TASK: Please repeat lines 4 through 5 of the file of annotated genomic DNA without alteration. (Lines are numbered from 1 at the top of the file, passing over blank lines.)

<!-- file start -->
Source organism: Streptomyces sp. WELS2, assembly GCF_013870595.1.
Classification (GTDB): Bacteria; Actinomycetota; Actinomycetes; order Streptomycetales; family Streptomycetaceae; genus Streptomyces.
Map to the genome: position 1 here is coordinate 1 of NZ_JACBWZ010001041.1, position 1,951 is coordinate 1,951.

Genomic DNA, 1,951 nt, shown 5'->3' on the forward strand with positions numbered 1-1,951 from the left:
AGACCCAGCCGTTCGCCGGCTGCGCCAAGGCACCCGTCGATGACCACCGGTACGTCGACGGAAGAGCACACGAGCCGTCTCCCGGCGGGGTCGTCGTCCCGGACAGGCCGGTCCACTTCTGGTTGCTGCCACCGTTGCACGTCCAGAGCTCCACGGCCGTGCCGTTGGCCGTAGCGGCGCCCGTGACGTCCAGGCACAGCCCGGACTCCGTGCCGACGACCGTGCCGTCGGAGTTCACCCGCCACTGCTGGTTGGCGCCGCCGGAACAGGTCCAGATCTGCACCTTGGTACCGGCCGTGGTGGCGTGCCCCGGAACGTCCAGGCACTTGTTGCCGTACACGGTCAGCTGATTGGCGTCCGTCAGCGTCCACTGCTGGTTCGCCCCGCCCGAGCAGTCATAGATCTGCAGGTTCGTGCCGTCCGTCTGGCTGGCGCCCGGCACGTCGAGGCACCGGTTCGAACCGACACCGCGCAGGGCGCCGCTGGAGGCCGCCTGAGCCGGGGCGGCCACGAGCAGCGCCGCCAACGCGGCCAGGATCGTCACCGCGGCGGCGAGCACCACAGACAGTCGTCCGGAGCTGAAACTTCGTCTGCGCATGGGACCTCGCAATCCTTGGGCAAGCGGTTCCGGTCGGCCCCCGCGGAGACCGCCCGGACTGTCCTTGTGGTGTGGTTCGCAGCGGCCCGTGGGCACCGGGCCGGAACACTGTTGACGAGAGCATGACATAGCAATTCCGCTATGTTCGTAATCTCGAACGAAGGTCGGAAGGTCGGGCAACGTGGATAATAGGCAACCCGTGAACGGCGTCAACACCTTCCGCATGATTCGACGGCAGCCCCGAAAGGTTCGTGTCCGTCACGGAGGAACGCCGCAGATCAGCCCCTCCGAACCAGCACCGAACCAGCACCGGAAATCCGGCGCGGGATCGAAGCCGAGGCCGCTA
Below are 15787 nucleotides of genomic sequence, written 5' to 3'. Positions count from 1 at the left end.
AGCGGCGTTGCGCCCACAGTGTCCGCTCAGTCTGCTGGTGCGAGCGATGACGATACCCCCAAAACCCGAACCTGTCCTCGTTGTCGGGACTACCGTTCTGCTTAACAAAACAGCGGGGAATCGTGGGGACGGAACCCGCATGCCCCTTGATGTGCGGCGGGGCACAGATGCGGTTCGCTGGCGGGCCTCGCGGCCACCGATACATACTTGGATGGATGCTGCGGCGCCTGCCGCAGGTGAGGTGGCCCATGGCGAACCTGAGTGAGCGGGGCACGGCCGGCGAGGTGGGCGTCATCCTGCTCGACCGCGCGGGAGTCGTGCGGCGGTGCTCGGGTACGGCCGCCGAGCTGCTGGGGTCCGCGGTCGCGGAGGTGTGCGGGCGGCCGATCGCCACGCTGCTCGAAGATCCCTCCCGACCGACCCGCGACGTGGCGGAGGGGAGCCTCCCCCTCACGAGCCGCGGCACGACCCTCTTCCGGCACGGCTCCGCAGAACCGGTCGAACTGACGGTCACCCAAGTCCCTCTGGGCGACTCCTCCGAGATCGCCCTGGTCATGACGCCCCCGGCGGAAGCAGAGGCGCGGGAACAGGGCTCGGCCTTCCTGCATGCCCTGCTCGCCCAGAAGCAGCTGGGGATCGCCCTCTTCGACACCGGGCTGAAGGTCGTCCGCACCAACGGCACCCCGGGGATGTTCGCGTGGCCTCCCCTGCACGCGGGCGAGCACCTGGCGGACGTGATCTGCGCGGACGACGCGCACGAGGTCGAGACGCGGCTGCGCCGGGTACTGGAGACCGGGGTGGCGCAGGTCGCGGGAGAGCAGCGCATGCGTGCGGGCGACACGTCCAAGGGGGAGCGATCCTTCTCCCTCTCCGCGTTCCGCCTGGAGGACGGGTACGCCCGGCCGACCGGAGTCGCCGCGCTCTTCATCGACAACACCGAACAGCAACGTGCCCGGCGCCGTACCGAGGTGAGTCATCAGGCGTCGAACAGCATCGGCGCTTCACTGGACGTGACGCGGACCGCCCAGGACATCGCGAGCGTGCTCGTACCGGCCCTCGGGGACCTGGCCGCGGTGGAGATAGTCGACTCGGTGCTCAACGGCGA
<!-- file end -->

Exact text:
Genomic DNA, 1,951 nt, shown 5'->3' on the forward strand with positions numbered 1-1,951 from the left:
AGACCCAGCCGTTCGCCGGCTGCGCCAAGGCACCCGTCGATGACCACCGGTACGTCGACGGAAGAGCACACGAGCCGTCTCCCGGCGGGGTCGTCGTCCCGGACAGGCCGGTCCACTTCTGGTTGCTGCCACCGTTGCACGTCCAGAGCTCCACGGCCGTGCCGTTGGCCGTAGCGGCGCCCGTGACGTCCAGGCACAGCCCGGACTCCGTGCCGACGACCGTGCCGTCGGAGTTCACCCGCCACTGCTGGTTGGCGCCGCCGGAACAGGTCCAGATCTGCACCTTGGTACCGGCCGTGGTGGCGTGCCCCGGAACGTCCAGGCACTTGTTGCCGTACACGGTCAGCTGATTGGCGTCCGTCAGCGTCCACTGCTGGTTCGCCCCGCCCGAGCAGTCATAGATCTGCAGGTTCGTGCCGTCCGTCTGGCTGGCGCCCGGCACGTCGAGGCACCGGTTCGAACCGACACCGCGCAGGGCGCCGCTGGAGGCCGCCTGAGCCGGGGCGGCCACGAGCAGCGCCGCCAACGCGGCCAGGATCGTCACCGCGGCGGCGAGCACCACAGACAGTCGTCCGGAGCTGAAACTTCGTCTGCGCATGGGACCTCGCAATCCTTGGGCAAGCGGTTCCGGTCGGCCCCCGCGGAGACCGCCCGGACTGTCCTTGTGGTGTGGTTCGCAGCGGCCCGTGGGCACCGGGCCGGAACACTGTTGACGAGAGCATGACATAGCAATTCCGCTATGTTCGTAATCTCGAACGAAGGTCGGAAGGTCGGGCAACGTGGATAATAGGCAACCCGTGAACGGCGTCAACACCTTCCGCATGATTCGACGGCAGCCCCGAAAGGTTCGTGTCCGTCACGGAGGAACGCCGCAGATCAGCCCCTCCGAACCAGCACCGAACCAGCACCGGAAATCCGGCGCGGGATCGAAGCCGAGGCCGCTA